The Democratic National Committee has submitted a Freedom of Information Act request with the State Department today related to a fundraiser that John McCain held in Ottawa. At issue is whether U.S. Ambassador David Wilkins and the McCain campaign violated the Hatch Act by having the Ambassador help to organize a $100 a plate luncheon for McCain.
The Hatch Act forbids the engagement in partisan political activity by any ambassador, even if the activity in question occurs on foreign soil. It appears that McCain advisor Sen. Lindsey Graham used his South Carolina connection with the Ambassador to get advice about logistics, venues, and cities for the event. Ambassador Wilkins also contacted Thomas d’Aquino, the president of the Canadian Council of Chief Executives, and had him help sell tickets for the event. All of this violates both the Hatch Act, and State Department ethics rules.
This has been a tough week for McCain as he has also refused to reimburse a private company for use of its corporate jet, and it came out that he withdrew from public financing for the primary after he used the promise of public funds to secure a loan for his campaign, and free national ballot access.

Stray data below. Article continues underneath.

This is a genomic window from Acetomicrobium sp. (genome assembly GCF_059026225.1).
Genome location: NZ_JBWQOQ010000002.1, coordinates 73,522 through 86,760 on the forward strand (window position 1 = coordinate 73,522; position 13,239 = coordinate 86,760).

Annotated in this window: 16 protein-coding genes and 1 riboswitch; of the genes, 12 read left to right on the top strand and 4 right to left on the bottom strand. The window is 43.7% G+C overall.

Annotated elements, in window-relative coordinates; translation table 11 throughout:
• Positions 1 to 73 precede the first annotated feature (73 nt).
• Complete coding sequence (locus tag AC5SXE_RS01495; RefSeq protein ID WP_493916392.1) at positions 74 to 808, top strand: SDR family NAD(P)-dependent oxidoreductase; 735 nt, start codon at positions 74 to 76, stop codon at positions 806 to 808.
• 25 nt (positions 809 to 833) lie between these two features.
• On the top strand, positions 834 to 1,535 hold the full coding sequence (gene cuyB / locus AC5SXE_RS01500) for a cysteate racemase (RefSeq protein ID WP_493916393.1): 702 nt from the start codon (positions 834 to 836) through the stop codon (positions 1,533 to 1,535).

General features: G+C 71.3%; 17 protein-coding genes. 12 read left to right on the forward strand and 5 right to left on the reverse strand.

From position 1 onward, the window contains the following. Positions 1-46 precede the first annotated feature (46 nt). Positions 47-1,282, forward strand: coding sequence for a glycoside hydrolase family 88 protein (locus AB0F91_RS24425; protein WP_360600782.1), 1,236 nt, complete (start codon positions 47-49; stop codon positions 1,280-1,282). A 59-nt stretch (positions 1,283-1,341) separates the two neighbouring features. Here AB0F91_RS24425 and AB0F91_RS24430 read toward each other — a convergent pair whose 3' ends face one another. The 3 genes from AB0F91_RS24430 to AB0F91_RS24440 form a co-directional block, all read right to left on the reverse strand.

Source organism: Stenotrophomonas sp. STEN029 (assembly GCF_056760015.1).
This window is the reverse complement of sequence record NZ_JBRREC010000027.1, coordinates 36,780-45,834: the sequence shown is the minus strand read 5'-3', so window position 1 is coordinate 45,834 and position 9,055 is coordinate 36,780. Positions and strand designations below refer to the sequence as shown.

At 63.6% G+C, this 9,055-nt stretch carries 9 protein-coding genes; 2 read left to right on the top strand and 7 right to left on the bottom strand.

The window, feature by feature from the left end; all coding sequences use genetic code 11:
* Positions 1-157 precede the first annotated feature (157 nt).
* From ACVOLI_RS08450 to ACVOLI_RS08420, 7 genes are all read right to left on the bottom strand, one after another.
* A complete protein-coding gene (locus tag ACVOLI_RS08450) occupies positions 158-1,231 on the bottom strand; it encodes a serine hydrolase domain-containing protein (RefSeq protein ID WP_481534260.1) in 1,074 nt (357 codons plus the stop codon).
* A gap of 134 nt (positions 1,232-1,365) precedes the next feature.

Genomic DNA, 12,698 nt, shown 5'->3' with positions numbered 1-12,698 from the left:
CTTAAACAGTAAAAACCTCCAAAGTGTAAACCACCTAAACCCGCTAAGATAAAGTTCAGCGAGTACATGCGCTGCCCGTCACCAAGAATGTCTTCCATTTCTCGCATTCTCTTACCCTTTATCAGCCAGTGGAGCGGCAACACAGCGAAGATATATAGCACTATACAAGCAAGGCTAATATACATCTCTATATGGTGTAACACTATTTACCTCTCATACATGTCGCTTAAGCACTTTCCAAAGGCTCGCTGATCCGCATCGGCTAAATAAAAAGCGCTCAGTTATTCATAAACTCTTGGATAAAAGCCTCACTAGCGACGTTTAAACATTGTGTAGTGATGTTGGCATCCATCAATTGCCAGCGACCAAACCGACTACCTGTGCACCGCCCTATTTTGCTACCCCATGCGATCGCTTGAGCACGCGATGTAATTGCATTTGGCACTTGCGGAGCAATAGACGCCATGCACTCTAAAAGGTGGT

“By apparently running afoul of the Hatch Act during his trip to Canada today, it appears that Senator McCain is once again putting his political aspirations ahead of following the law,” said DNC spokeswoman Karen Finney. “Between his refusal to pay for his campaign’s use of a corporate jet and his illegally attempting to withdraw from the primary funds program, this is becoming a disturbing pattern of impropriety on the part of Senator McCain and his campaign. How can the American people trust John McCain if he is unwilling to follow the law when it gets in the way of his political aspirations?”
There is a disturbing trend developing with the McCain campaign. On one hand they talk about campaign finance reform, but they act like campaign finance rules should apply to everyone else except them. Things such as this are the reason why we need publicly funded elections.
McCain is no better than any other politician in the current system. Laws such as the Hatch Act are in place to separate public service from partisan politics so that the corruption and patronage of a bygone era does not return. What I would like to see from John McCain are some straight actions to match his “straight talk.”